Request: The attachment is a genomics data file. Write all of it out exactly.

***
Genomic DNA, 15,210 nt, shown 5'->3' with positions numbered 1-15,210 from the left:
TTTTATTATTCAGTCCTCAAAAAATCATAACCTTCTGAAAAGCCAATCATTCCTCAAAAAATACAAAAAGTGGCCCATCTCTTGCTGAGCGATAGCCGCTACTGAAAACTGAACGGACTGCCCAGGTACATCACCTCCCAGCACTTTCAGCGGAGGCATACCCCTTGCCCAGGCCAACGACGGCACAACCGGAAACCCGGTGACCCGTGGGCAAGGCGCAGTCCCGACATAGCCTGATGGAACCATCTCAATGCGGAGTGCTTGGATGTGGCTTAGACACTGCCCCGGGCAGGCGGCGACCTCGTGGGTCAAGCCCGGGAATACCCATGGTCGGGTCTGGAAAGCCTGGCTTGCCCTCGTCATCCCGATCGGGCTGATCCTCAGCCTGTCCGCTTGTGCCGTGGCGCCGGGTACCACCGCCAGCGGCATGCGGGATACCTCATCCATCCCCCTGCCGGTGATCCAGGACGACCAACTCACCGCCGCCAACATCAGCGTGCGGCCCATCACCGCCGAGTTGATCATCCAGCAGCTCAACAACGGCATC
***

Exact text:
Genomic DNA, 15,210 nt, shown 5'->3' with positions numbered 1-15,210 from the left:
TTTTATTATTCAGTCCTCAAAAAATCATAACCTTCTGAAAAGCCAATCATTCCTCAAAAAATACAAAAAGTGGCCCATCTCTTGCTGAGCGATAGCCGCTACTGAAAACTGAACGGACTGCCCAGGTACATCACCTCCCAGCACTTTCAGCGGAGGCATACCCCTTGCCCAGGCCAACGACGGCACAACCGGAAACCCGGTGACCCGTGGGCAAGGCGCAGTCCCGACATAGCCTGATGGAACCATCTCAATGCGGAGTGCTTGGATGTGGCTTAGACACTGCCCCGGGCAGGCGGCGACCTCGTGGGTCAAGCCCGGGAATACCCATGGTCGGGTCTGGAAAGCCTGGCTTGCCCTCGTCATCCCGATCGGGCTGATCCTCAGCCTGTCCGCTTGTGCCGTGGCGCCGGGTACCACCGCCAGCGGCATGCGGGATACCTCATCCATCCCCCTGCCGGTGATCCAGGACGACCAACTCACCGCCGCCAACATCAGCGTGCGGCCCATCACCGCCGAGTTGATCATCCAGCAGCTCAACAACGGCATC